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The Tapestry Book, by Helen... - Yesterday Image

The Tapestry Book, by Helen... - Yesterday Image


The Tapestry Book, by Helen Churchill Candee. 42 of 196 03/03/2009 19:16 them in a part of the house where they will be much seen and much protected, on an important wall-space where their figures become the friend of daily life, or the bosky shades of their verdure invite to revery. They are extended flat against the wall, or even framed, that not one stroke of the artist’s pencil or one flash of the weaver’s shuttle be hid. But, many were their uses and grand were their purposes in the days when high-warp and low-warp weaving was the important industry of whole provinces. Palaces and castles were hung with them, but apart from this was the sumptuous use of a reserve of hangings for outdoor fêtes and celebrations of all sorts. These were the great opportunities for all to exhibit their possessions and to make a street look almost as elegant and habitable as the grandest chamber of the king. On the occasion of the entry of a certain queen into Paris, all the way from Porte St. Denis to the Cathedral of Notre Dame was hung with such specimens of the weaver’s art as would make the heart of the modern amateur throb wildly. They were hung from windows, draped across the fronts of the houses, and fluttered their bright colours in the face of an illuminating sun that yet had no power to fade the conscientious work of the craftsman. The high lights of silk in the weave, and the enrichment of gold and silver in the pattern caught and held the sunbeams. In all the cavalcade of mounted knights and ladies, there was the flashing of arms, the gleam of jewelled bridles, the flaunting of rich stuffs, all with a background of unsurpassed blending of colour and texture. The bridge over the Seine leading to Notre Dame, its ramparts were entirely concealed, its asperities softened, by the tapestries which hung over its sides, making the passage over the river like the approach to a throne, the luxury of kings combined with the beauty of the flowing river, the blue sky, the tender green of the trees. Indeed, it was so lovely a sight that the king himself was not content to see it from his honoured but restricted post, but needs must doff his crown—monarchs wore them in those fairy days—and fling a leg over a gentleman’s charger, behind its owner, and thus ride double to see the sights. So great was his eagerness to enjoy all the display that he got a smart reproof from an officer of ceremonies for trespassing.[12] When Louis XI was the young king, and had not yet developed the taste for bloodshed and torture that as a crafty fox he used later to the horror of his nation, he, too, had similar festivals with similar decorations. On one occasion the Pont des Changes was made the chief point in the royal progress through the streets of Paris. The bridge was hung with superb tapestries of great size, from end to end, and the king rode to it on a white charger, his trappings set with turquoise, with a gorgeous canopy supported over his head. Just as he reached the bridge the air became full of the music of singing birds, twenty-five hundred of them at that moment released, and all fluttering, darting, singing amid the gorgeous scene to tickle the fancy of a king.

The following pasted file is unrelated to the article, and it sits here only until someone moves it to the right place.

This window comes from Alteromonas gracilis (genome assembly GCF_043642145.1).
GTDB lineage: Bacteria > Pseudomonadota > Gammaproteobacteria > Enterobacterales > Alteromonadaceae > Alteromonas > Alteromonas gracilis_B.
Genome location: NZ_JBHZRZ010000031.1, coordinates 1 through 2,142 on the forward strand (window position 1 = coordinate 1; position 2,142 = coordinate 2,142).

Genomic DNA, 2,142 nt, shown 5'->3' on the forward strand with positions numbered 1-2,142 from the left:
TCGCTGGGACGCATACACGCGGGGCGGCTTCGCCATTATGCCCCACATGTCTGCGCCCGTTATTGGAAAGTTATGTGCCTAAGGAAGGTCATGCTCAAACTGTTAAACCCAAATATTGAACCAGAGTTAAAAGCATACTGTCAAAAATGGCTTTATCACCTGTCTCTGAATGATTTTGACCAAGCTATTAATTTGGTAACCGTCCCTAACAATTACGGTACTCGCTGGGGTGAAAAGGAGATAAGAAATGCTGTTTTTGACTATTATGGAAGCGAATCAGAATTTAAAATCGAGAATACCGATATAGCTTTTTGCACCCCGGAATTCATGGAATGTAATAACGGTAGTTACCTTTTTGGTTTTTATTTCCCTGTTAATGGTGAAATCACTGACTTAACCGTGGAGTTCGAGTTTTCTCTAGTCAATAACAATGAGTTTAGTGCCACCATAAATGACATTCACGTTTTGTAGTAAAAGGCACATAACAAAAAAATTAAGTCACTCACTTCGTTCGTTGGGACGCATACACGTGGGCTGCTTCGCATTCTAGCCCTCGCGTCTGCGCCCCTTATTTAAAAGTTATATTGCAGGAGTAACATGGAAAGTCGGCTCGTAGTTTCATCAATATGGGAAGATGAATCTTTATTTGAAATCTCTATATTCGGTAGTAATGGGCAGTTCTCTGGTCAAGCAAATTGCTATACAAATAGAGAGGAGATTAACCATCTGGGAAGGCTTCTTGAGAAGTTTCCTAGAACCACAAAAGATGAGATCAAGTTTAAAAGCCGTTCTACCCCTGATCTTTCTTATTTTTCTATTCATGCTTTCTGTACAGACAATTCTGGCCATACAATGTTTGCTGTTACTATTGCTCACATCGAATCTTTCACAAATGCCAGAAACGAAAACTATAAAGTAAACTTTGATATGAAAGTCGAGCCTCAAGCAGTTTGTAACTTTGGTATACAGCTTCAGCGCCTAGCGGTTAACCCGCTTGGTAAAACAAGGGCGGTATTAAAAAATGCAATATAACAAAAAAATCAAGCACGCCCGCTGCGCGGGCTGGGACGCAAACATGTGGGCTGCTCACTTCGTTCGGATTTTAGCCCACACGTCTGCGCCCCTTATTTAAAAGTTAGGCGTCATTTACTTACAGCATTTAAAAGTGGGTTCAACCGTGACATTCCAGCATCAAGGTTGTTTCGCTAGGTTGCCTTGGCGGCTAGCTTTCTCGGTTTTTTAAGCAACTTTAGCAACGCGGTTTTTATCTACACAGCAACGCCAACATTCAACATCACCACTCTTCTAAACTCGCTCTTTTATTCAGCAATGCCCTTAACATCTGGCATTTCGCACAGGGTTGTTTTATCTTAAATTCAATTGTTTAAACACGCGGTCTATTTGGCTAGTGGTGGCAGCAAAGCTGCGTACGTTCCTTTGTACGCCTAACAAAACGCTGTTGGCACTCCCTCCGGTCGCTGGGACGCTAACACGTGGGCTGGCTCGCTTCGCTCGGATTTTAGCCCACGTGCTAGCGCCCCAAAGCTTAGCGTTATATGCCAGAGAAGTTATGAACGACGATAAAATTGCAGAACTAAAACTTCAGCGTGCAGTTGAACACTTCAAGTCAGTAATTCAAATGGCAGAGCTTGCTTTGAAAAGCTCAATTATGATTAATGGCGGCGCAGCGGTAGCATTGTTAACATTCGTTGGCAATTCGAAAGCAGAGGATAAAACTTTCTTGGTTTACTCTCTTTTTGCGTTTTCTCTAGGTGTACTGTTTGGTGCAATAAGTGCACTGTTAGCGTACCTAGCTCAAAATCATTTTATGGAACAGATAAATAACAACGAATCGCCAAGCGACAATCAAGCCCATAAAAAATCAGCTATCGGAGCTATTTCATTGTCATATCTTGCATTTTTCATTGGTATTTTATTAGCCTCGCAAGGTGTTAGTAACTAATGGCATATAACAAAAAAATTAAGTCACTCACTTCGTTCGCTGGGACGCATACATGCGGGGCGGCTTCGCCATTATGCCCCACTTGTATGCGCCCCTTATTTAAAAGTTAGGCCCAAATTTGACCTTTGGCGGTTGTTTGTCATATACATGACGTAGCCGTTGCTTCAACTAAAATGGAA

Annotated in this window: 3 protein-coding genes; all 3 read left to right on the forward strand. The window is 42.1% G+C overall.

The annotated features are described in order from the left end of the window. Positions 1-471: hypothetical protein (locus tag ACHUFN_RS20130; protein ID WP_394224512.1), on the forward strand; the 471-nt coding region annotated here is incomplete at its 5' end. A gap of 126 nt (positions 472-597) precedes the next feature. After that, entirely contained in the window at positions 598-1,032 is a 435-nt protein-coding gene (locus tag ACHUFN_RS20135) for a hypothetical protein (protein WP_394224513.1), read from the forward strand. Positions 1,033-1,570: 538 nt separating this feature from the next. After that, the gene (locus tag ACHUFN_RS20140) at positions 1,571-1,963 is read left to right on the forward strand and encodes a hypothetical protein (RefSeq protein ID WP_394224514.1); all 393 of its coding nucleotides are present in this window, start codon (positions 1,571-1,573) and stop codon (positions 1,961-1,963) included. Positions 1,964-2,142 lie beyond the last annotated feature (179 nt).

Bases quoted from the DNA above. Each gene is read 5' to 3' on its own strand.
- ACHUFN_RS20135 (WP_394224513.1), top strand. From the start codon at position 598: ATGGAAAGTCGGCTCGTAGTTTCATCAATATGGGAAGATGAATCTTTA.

The Tapestry Book, by Helen Churchill Candee. 43 of 196 03/03/2009 19:16 See larger image DAVID AND BATHSHEBA German Tapestry, about 1450 See larger image FLEMISH TAPESTRY. ABOUT 1500 Collection of Alfred W. Hoyt, Esq. FOOTNOTES: Canon de Haisnes, “La Tapisserie.” M. de Barante, “Histoire des Ducs de Bourgogne.” Froissart, manuscript of the library of Dijon. De Barante, “Histoire.” See M. Pinchart, “Roger van der Weyden et les Tapisseries de Berne.” Enguerrand de Monstrelet, “Chronicles.”

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